Factor xi-deficient mice display reduced inflammation, coagulopathy, and bacterial growth during listeriosis

Deyan Luo, Frank M. Szaba, Lawrence W. Kummer, Lawrence L. Johnson, Erik I. Tucker, Andras Gruber, David Gailani, Stephen T. Smiley

Research output: Contribution to journalArticle

20 Scopus citations

Abstract

In mice infected sublethally with Listeria monocytogenes, fibrin is deposited at low levels within hepatic tissue, where it functions protectively by limiting bacterial growth and suppressing hemorrhagic pathology. Here we demonstrate that mice infected with lethal doses of L. monocytogenes produce higher levels of fibrin and display evidence of systemic coagulopathy (i.e., thrombocytopenia, fibrinogen depletion, and elevated levels of thrombin-antithrombin complexes). When the hepatic bacterial burden exceeds 1×10 6 CFU, levels of hepatic fibrin correlate with the bacterial burden, which also correlates with levels of hepatic mRNA encoding the hemostatic enzyme factor XI (FXI). Gene-targeted FXI-deficient mice show significantly improved survival upon challenge with high doses of L. monocytogenes and also display reduced levels of hepatic fibrin, decreased evidence of coagulopathy, and diminished cytokine production (interleukin-6 [IL-6] and IL-10). While fibrin limits the bacterial burden during sublethal listeriosis in wild-type mice, FXI-deficient mice display a significantly improved capacity to restrain the bacterial burden during lethal listeriosis despite their reduced fibrin levels. They also show less evidence of hepatic necrosis. In conjunction with suboptimal antibiotic therapy, FXI-specific monoclonal antibody 14E11 improves survival when administered therapeutically to wild-type mice challenged with high doses of L. monocytogenes. Together, these findings demonstrate the utility of murine listeriosis as a model for dissecting qualitative differences between protective and pathological host responses and reveal novel roles for FXI in exacerbating inflammation and pathogen burden during a lethal bacterial infection.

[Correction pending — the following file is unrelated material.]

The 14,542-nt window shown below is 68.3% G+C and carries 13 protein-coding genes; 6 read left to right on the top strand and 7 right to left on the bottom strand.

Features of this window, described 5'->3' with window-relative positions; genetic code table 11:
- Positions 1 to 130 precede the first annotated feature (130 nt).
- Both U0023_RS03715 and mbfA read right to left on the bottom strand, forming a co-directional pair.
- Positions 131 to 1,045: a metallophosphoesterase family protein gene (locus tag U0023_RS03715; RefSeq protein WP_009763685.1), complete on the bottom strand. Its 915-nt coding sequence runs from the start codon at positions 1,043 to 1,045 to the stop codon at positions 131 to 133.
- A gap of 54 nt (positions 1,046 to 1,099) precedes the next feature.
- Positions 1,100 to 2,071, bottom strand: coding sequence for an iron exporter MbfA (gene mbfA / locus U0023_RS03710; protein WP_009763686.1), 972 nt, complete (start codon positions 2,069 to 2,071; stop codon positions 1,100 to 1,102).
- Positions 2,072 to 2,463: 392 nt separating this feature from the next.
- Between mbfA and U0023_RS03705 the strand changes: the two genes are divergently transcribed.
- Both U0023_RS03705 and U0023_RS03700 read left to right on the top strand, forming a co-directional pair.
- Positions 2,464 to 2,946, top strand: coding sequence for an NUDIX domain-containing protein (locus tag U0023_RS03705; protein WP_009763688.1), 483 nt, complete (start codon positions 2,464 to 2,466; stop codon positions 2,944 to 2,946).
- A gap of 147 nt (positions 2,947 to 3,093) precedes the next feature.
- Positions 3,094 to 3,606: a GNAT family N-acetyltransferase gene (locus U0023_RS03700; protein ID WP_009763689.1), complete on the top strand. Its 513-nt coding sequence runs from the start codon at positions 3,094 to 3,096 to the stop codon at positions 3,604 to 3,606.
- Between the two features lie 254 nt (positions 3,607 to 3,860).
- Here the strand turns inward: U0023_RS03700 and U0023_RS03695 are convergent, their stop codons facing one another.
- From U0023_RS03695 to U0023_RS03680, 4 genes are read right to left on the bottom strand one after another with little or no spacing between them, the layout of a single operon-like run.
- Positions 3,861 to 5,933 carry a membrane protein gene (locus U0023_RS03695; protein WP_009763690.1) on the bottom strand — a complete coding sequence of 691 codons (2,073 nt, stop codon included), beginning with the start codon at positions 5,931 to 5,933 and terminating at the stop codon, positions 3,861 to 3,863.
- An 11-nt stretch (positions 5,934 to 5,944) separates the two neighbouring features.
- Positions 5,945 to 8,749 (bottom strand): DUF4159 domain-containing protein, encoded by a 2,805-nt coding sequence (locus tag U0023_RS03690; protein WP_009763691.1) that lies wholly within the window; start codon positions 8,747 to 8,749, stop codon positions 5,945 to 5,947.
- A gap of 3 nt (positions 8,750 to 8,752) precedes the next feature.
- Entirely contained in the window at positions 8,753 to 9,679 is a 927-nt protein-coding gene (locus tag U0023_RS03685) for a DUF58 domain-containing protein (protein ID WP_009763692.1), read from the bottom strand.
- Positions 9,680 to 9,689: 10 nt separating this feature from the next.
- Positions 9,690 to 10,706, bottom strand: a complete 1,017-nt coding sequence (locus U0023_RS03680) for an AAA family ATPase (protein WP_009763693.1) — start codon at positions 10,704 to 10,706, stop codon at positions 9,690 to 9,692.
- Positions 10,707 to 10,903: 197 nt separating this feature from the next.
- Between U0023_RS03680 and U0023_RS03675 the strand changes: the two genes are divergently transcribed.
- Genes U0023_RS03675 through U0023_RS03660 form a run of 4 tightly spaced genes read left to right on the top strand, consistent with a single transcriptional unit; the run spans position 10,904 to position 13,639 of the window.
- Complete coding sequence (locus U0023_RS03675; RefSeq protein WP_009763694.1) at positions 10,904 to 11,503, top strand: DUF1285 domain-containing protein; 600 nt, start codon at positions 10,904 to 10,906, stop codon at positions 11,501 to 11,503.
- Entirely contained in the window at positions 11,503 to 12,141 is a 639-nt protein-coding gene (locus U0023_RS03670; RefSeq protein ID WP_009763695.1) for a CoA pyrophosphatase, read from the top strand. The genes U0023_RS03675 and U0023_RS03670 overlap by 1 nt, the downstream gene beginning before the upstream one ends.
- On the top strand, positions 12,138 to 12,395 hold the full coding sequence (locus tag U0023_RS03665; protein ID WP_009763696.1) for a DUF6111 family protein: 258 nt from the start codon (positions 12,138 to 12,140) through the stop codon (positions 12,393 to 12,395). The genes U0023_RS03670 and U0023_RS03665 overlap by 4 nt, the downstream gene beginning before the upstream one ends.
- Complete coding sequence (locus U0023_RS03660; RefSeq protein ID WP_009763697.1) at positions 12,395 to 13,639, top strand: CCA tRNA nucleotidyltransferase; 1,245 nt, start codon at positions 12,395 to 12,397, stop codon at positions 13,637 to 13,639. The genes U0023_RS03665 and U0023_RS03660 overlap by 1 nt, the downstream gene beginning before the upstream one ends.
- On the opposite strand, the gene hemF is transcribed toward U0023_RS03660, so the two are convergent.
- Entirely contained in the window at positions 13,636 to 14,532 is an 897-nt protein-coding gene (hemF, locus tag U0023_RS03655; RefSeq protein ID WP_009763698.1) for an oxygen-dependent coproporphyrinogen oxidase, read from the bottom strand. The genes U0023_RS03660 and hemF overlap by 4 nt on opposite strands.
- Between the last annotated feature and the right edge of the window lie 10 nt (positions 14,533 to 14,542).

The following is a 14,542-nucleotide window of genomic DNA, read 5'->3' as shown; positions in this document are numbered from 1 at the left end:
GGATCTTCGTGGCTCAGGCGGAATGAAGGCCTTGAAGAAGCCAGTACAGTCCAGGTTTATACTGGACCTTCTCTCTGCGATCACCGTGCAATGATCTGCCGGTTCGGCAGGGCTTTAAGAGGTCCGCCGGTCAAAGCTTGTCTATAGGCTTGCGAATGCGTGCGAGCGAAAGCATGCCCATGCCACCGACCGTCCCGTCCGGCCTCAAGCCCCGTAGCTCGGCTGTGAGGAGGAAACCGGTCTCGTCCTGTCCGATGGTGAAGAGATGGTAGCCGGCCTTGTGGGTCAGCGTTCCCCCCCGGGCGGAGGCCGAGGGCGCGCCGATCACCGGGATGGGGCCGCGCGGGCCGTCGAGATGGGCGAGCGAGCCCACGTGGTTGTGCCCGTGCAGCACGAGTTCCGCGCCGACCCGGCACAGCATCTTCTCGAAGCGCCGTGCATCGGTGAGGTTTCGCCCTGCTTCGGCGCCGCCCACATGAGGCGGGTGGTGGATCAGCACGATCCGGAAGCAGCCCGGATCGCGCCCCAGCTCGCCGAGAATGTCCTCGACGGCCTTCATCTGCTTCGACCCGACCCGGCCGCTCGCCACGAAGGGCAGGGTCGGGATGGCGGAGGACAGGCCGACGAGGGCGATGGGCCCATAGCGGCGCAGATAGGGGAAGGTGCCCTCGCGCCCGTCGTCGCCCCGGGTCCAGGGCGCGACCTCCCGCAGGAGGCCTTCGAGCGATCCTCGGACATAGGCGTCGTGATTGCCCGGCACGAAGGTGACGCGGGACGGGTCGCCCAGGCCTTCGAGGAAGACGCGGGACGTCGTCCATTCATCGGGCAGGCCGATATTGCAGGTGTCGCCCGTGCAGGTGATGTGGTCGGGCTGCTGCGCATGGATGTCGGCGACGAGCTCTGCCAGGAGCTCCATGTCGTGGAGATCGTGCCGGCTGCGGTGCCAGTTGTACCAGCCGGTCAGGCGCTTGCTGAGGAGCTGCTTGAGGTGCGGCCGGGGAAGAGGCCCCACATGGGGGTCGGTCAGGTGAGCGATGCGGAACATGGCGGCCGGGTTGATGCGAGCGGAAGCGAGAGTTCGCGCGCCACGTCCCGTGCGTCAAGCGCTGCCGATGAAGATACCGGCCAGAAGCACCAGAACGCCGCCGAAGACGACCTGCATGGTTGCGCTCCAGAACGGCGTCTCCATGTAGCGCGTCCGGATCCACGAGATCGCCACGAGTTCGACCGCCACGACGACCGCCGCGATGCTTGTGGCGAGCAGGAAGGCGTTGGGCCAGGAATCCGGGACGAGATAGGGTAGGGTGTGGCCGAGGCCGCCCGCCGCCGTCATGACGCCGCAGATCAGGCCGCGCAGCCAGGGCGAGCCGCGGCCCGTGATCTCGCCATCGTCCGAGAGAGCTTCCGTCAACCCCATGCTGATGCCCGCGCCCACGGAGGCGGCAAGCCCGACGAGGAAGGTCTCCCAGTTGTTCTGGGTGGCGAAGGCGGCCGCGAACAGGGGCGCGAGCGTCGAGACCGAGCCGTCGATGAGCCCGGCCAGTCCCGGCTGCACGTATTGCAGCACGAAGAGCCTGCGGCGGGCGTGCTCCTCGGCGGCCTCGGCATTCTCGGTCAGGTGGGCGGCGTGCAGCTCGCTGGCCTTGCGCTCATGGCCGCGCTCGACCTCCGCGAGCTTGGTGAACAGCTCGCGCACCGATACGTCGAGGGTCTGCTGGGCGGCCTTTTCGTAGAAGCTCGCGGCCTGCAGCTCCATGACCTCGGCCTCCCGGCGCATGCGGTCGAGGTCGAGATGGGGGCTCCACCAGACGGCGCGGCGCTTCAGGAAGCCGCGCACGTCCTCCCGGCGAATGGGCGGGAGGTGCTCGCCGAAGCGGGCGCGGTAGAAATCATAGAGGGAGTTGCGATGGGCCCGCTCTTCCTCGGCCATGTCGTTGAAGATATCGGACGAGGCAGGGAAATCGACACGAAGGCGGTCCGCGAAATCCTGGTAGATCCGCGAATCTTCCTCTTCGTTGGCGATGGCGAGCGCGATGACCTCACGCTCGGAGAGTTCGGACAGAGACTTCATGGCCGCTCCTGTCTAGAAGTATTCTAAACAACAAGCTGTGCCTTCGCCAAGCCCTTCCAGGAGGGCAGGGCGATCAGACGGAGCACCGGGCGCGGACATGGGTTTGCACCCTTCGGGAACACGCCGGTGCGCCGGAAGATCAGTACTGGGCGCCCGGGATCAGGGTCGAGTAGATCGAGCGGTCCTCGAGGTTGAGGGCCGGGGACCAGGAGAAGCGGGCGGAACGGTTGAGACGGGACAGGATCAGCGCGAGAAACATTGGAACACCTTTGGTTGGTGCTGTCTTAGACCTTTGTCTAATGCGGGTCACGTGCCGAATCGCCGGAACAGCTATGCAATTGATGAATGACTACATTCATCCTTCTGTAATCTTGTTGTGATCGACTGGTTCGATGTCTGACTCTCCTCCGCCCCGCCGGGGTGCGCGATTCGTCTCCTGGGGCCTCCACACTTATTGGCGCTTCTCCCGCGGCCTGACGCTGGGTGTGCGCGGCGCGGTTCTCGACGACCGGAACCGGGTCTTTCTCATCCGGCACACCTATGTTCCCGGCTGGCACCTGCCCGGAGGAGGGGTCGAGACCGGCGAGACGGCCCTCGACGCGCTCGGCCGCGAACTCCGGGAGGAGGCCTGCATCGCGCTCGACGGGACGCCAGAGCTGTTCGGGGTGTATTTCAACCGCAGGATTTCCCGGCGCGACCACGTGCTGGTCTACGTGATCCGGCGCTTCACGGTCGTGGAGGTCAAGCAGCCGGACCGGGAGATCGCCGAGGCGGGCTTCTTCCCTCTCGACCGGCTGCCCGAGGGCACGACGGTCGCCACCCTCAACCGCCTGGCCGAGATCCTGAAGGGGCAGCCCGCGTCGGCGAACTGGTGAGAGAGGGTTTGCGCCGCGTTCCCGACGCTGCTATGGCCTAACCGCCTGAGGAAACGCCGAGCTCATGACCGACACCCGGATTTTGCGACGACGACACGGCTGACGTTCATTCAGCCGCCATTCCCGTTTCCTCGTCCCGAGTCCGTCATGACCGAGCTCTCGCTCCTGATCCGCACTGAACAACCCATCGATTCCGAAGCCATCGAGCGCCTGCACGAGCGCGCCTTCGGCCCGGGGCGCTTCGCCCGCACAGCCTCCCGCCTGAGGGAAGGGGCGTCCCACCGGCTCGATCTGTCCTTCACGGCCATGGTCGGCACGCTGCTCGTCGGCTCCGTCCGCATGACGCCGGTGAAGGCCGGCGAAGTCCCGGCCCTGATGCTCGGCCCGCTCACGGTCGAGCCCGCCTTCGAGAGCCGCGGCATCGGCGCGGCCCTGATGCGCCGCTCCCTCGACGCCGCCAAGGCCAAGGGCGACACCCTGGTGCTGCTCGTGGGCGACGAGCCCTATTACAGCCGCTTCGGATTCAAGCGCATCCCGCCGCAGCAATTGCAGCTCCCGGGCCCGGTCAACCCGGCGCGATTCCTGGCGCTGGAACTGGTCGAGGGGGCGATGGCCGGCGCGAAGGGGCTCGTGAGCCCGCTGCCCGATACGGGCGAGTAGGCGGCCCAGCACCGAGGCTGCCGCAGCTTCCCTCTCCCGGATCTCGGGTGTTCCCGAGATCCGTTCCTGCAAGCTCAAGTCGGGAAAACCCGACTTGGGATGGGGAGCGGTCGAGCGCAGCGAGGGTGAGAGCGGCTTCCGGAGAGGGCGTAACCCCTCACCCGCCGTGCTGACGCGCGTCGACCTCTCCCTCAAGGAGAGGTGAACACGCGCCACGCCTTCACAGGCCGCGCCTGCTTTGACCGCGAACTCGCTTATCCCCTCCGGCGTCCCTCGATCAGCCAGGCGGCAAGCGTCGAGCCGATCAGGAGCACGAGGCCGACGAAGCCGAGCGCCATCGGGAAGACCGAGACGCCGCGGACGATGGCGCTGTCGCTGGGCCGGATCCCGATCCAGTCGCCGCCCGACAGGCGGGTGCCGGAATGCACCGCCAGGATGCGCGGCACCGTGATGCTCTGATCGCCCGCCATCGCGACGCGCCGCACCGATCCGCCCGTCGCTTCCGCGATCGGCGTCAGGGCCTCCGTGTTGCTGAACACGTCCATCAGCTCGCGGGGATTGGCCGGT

Original languageEnglish (US)
Pages (from-to)91-99
Number of pages9
JournalInfection and Immunity
Volume80
Issue number1
DOIs
StatePublished - Jan 1 2012

ASJC Scopus subject areas

  • Parasitology
  • Microbiology
  • Immunology
  • Infectious Diseases

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